The Companies (Restriction on number of layers) Rules, 2017 represent the government’s latest gambit in its continued assault against opaque fund-raising activities, black money, and shell companies. The government has already commenced a massive drive to voluntarily strike off dormant companies from the registry and crackdown on shell companies which have been traditionally perceived to be conduits for siphoning and diversion of funds. In tandem, the government has also begun an unprecedented exercise of naming and shaming directors on the boards of these so-called shell/ dormant companies which have been struck off the register as a strong dose of deterrence.

Briefly put, the Rules require both operating and investment companies to not have more than two layers of subsidiaries, with wholly owned subsidiaries being excluded from the count. With good sense having prevailed, this requirement will apply prospectively and all current structures get grandfathered. Companies have also been provided the liberty to reduce the number of layers—however, with a prohibition on reintroducing the folded layers. A filing in Form CRL-1 is required within a period of 150 days, disclosing details of the subsidiaries in the holding structure beyond two layers. The Rules do not apply to banking companies, systemically important non-banking financial companies, insurance companies and government companies.

Accordingly, it is not immediately clear whether an operating company that holds an exempted entity would need to comply with the restrictions under the Rules, which would not be applicable to its exempted subsidiary. Further, the Rules do not impose any restriction on Indian companies looking to acquire holding structures abroad beyond two layers, provided such structures are permissible under local law.

At the outset, the Rules interfere with the ability of entrepreneurs to structure their business activities in the manner they deem suitable. Pertinently, group-holding structures are commonplace worldwide as a legitimate means to ring-fence and delimit risk. This is socially desirable as it lowers the cost of capital and thereby incentivizes entrepreneurial risk-taking.

The aim of regulation should be to provide a conducive environment for risk-taking and also curtail strategic action. Clearly, where the government is not extending risk capital to entrepreneurs, the government should not be bothered with the manner in which the entrepreneur wishes to arrange his holding structure so long as the entrepreneur is otherwise compliant with the laws of the land, paying taxes and making disclosures. Critically, the Rules clamp down on operating subsidiaries and not pure investment entities which are already covered by the restriction under the Companies Act, 2013 that mandates that entities cannot have more than two layers of investment holding companies.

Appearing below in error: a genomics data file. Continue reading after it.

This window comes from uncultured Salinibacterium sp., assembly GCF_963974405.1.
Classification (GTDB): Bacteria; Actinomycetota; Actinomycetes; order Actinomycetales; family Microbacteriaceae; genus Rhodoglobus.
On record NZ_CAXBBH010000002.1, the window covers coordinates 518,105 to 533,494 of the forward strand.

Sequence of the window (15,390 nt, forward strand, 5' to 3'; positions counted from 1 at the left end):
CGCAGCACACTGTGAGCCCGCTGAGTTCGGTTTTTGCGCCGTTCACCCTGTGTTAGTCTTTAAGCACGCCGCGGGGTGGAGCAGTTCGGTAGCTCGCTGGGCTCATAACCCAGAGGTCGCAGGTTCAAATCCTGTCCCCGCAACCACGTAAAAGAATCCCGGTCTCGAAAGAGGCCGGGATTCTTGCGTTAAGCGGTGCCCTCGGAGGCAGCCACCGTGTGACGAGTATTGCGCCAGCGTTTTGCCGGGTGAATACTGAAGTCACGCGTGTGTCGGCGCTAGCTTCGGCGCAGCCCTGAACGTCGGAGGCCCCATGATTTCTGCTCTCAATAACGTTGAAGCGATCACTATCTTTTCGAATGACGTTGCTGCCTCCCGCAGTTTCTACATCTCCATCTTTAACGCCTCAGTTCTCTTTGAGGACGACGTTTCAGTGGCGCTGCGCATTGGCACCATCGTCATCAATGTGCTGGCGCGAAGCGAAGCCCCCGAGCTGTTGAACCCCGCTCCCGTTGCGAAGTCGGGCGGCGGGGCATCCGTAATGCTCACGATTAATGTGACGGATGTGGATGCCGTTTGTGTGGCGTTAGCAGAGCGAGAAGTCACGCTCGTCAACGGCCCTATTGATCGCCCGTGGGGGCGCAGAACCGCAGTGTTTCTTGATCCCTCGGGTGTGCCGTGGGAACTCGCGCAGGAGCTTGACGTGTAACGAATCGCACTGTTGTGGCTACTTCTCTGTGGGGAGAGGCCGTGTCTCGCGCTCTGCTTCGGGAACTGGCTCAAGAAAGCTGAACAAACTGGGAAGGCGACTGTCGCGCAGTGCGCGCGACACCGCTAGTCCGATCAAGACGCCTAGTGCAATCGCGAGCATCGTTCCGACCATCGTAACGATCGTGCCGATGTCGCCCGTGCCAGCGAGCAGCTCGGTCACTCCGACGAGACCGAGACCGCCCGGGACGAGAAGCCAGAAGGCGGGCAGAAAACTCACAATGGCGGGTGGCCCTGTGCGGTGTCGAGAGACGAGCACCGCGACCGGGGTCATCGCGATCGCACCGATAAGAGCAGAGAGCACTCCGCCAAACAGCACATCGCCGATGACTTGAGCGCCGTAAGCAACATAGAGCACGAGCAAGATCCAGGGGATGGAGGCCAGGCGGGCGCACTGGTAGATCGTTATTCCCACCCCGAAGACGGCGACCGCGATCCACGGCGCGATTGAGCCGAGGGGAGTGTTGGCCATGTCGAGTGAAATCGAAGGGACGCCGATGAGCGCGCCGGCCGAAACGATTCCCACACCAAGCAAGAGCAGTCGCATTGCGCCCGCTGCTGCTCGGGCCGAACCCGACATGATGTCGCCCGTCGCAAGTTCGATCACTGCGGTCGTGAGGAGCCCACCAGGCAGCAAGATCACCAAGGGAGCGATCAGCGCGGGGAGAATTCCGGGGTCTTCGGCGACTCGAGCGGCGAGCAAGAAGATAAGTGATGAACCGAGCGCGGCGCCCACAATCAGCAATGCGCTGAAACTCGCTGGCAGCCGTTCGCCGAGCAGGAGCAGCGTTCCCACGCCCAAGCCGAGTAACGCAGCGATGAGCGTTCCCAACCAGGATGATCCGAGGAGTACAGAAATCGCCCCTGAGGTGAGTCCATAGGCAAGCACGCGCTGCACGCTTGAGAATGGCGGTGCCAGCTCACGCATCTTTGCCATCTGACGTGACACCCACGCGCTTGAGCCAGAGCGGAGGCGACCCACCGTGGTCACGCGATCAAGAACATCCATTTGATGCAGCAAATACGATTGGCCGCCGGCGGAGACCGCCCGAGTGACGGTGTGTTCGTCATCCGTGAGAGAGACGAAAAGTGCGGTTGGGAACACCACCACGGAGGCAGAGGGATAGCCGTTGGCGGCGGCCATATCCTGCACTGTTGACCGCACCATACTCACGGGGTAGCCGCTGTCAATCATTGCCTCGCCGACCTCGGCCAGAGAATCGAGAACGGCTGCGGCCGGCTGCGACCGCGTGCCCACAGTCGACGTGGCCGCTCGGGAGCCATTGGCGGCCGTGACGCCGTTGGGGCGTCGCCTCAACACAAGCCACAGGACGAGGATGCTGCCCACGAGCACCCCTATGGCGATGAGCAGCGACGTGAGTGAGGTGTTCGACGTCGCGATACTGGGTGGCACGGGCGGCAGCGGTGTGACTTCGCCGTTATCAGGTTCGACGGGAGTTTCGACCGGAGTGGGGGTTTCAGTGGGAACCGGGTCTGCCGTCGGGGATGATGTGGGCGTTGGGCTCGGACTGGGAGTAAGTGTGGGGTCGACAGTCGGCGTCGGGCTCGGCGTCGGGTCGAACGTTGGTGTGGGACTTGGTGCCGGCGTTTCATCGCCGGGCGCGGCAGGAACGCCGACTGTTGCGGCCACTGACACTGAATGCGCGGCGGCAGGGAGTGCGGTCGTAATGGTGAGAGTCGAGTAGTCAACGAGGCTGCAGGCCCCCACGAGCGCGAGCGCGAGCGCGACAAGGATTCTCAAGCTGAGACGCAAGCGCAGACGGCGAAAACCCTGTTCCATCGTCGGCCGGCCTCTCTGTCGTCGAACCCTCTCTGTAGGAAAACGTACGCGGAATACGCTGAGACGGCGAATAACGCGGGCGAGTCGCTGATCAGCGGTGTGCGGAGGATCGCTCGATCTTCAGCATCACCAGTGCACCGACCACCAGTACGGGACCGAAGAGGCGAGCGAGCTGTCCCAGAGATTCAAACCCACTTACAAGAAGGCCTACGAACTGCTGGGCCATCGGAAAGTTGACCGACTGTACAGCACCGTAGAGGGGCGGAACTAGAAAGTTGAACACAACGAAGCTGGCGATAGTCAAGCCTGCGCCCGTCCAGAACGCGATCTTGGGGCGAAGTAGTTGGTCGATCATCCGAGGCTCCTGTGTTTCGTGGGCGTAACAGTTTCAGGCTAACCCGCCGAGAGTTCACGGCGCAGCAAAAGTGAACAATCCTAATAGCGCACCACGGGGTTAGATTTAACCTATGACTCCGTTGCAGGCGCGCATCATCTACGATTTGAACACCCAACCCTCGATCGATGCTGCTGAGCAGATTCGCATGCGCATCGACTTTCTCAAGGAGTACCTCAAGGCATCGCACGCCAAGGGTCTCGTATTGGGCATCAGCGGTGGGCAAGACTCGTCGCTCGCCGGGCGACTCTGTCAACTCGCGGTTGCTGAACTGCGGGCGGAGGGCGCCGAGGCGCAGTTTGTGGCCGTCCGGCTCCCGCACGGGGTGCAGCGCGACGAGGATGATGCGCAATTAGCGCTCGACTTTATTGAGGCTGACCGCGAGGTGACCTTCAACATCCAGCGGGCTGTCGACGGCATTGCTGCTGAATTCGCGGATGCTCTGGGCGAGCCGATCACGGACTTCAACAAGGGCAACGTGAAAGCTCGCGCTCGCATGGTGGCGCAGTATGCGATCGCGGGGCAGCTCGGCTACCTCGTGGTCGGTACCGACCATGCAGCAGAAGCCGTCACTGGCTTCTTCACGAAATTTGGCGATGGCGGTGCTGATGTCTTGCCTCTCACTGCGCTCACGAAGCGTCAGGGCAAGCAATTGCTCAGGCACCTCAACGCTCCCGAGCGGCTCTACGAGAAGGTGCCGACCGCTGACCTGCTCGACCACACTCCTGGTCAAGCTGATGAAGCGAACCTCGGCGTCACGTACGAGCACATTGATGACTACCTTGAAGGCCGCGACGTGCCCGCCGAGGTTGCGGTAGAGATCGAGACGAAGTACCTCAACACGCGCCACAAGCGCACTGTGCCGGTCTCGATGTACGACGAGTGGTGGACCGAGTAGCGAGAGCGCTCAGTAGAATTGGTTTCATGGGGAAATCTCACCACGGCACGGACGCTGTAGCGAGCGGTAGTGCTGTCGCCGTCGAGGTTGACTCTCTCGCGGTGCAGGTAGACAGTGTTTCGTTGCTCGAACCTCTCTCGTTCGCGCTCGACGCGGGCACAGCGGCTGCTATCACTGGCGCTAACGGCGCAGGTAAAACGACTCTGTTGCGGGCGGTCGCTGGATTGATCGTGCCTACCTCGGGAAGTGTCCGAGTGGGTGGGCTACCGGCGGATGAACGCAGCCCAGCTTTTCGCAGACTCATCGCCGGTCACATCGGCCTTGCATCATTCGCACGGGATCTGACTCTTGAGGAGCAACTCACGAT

Interestingly, while the JJ Irani Committee acknowledged the possibility of abuse of multilayered structures, it noted that capping the number of subsidiaries and regulatory intervention in group organizations is a sub-optimal means of achieving the intended policy goal of checking abusive routing and diversion of funds. The committee instead borrowed from American judge Louis Brandeis who had remarked years ago that sunlight is the best disinfectant. It nudged the government towards choosing robust disclosure in relation to the raising and utilization of the funds or loans and advances given by entities within group structures. Plainly, it apprehended that regulations such as the current Rules could render Indian companies less competitive than their foreign counterparts.

Given the phalanx of anti-abuse provisions in the Income-Tax Act, 1961, the expansive deposit rules and limits of lending to interested directors, and minority protection devices and safeguards such as majority of minority voting rules, vetting by the audit committee under company law to check the menace of related-party transactions and illicit financing, the need for restricting the number of subsidiaries and layering by Indian companies appears to be a case of regulatory overreach. This sort of regulatory intervention imposes unnecessary costs that are a drag on business and entrepreneurship.

The government is already collecting vast amounts of information from regulatory filings and tax returns. The requirement under the Rules to file detailed data regarding holding structures from all companies along a holding chain is duplicative and will inundate the government with data, which requires time and effort to sift through and make sense of. While these new disclosures can be taken positively as injecting further transparency, one must be wary of the costs of information overload and the incremental benefits to the regulatory apparatus that is already overburdened and overworked.

The last few years have witnessed a slow yet steady export of our capital markets with start-ups and technology companies choosing foreign bourses to raise capital due to the ease of listing and compliance costs. These Rules could further hasten the flight of more entrepreneurs towards friendlier business jurisdictions like Singapore that offer a flexible business environment and permit entrepreneurs to focus on running the business rather than burdensome compliance.

The Rules and the restriction on the number of subsidiaries is not what India needs at a time when it is seeking an image makeover and move northwards in the global ease of doing business index.

Sharad Abhyankar and Soumyadri Chattopadhyaya are, respectively, partner and senior associate at Khaitan & Co., Mumbai.

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